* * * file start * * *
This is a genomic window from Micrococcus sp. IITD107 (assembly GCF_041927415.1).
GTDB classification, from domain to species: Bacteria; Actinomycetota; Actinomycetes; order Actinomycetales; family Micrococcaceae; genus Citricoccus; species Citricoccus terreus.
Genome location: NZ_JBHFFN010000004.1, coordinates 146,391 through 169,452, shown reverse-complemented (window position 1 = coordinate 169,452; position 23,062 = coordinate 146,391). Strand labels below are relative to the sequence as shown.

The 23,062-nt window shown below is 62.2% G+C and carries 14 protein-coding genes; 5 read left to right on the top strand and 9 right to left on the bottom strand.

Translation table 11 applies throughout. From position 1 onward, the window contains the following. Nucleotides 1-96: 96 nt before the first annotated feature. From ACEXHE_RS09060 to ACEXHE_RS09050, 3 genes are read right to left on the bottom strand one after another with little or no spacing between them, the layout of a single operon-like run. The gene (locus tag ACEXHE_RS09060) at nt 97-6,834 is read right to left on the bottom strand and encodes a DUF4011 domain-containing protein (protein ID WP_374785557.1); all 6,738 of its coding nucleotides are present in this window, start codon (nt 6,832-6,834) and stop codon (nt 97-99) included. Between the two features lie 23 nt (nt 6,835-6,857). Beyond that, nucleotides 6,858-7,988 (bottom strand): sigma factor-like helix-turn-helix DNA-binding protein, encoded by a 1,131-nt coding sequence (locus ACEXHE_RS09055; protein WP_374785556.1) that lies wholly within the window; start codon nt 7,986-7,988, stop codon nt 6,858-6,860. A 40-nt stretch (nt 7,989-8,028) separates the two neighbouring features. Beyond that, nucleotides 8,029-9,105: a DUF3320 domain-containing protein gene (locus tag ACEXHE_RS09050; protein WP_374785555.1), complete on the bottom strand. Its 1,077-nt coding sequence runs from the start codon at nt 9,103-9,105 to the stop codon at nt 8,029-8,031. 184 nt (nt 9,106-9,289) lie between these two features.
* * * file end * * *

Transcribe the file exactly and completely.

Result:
This is a genomic window from Micrococcus sp. IITD107 (assembly GCF_041927415.1).
GTDB classification, from domain to species: Bacteria; Actinomycetota; Actinomycetes; order Actinomycetales; family Micrococcaceae; genus Citricoccus; species Citricoccus terreus.
Genome location: NZ_JBHFFN010000004.1, coordinates 146,391 through 169,452, shown reverse-complemented (window position 1 = coordinate 169,452; position 23,062 = coordinate 146,391). Strand labels below are relative to the sequence as shown.

The 23,062-nt window shown below is 62.2% G+C and carries 14 protein-coding genes; 5 read left to right on the top strand and 9 right to left on the bottom strand.

Translation table 11 applies throughout. From position 1 onward, the window contains the following. Nucleotides 1-96: 96 nt before the first annotated feature. From ACEXHE_RS09060 to ACEXHE_RS09050, 3 genes are read right to left on the bottom strand one after another with little or no spacing between them, the layout of a single operon-like run. The gene (locus tag ACEXHE_RS09060) at nt 97-6,834 is read right to left on the bottom strand and encodes a DUF4011 domain-containing protein (protein ID WP_374785557.1); all 6,738 of its coding nucleotides are present in this window, start codon (nt 6,832-6,834) and stop codon (nt 97-99) included. Between the two features lie 23 nt (nt 6,835-6,857). Beyond that, nucleotides 6,858-7,988 (bottom strand): sigma factor-like helix-turn-helix DNA-binding protein, encoded by a 1,131-nt coding sequence (locus ACEXHE_RS09055; protein WP_374785556.1) that lies wholly within the window; start codon nt 7,986-7,988, stop codon nt 6,858-6,860. A 40-nt stretch (nt 7,989-8,028) separates the two neighbouring features. Beyond that, nucleotides 8,029-9,105: a DUF3320 domain-containing protein gene (locus tag ACEXHE_RS09050; protein WP_374785555.1), complete on the bottom strand. Its 1,077-nt coding sequence runs from the start codon at nt 9,103-9,105 to the stop codon at nt 8,029-8,031. 184 nt (nt 9,106-9,289) lie between these two features.